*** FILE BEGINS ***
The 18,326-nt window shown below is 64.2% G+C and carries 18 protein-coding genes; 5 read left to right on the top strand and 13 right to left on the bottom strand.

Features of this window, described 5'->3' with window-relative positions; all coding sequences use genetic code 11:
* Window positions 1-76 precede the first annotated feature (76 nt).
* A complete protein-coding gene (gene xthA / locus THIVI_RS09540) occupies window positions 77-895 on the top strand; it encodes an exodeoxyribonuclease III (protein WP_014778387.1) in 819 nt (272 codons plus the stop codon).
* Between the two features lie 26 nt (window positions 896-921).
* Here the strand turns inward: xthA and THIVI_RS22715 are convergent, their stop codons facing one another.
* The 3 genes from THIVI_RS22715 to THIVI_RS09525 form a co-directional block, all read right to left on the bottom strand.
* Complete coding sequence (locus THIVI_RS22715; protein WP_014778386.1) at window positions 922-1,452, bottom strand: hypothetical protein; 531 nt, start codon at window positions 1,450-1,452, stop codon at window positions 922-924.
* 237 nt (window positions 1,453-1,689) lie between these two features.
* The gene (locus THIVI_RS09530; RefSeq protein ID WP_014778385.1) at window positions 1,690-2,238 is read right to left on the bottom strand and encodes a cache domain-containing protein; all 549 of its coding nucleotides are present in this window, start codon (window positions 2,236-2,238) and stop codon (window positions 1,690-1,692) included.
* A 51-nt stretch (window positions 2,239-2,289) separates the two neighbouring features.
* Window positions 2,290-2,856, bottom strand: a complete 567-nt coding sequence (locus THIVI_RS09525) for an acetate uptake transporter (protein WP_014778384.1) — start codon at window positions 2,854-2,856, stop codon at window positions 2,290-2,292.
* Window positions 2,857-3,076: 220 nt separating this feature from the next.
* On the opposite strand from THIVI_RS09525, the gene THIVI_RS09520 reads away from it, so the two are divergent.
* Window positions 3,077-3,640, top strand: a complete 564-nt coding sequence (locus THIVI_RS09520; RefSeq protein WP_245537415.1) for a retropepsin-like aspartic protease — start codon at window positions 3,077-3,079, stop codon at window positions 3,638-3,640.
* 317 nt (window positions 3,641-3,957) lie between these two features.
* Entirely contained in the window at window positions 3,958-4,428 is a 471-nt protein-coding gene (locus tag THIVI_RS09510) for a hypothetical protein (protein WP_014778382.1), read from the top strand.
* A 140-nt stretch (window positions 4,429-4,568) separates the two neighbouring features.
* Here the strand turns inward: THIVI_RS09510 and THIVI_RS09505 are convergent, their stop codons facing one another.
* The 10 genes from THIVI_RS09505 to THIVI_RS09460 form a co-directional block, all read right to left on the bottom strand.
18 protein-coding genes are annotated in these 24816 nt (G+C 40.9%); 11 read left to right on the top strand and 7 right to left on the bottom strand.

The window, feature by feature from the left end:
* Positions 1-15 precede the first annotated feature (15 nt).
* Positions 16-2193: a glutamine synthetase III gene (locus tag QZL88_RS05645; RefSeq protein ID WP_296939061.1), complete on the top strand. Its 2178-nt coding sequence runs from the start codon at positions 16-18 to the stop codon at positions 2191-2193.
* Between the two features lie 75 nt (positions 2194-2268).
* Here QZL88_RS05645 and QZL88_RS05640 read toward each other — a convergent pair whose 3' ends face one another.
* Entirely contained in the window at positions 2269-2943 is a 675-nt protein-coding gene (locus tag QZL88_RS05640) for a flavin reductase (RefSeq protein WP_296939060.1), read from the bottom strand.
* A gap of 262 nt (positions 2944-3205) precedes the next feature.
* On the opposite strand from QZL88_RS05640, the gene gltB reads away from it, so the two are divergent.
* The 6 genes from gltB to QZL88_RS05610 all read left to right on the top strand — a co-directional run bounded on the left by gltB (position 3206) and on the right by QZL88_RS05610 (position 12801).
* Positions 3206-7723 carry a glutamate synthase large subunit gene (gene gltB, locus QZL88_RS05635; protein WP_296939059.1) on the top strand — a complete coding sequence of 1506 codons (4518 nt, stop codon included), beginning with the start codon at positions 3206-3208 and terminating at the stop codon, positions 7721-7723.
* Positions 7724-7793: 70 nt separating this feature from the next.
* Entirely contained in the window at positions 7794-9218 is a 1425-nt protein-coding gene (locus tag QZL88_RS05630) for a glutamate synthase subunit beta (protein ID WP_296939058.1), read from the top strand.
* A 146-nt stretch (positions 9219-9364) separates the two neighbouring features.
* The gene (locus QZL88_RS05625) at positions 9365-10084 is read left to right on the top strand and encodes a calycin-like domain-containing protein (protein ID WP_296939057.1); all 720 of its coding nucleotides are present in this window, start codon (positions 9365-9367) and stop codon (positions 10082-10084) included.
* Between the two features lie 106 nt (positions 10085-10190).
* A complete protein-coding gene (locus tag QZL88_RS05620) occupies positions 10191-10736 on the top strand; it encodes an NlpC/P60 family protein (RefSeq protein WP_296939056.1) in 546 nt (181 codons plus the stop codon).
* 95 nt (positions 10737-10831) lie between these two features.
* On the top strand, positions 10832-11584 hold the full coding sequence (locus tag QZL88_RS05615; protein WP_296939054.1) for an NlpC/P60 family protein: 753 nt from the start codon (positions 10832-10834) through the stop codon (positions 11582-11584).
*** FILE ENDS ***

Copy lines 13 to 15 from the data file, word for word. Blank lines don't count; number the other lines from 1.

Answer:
* Window positions 2,857-3,076: 220 nt separating this feature from the next.
* On the opposite strand from THIVI_RS09525, the gene THIVI_RS09520 reads away from it, so the two are divergent.
* Window positions 3,077-3,640, top strand: a complete 564-nt coding sequence (locus THIVI_RS09520; RefSeq protein WP_245537415.1) for a retropepsin-like aspartic protease — start codon at window positions 3,077-3,079, stop codon at window positions 3,638-3,640.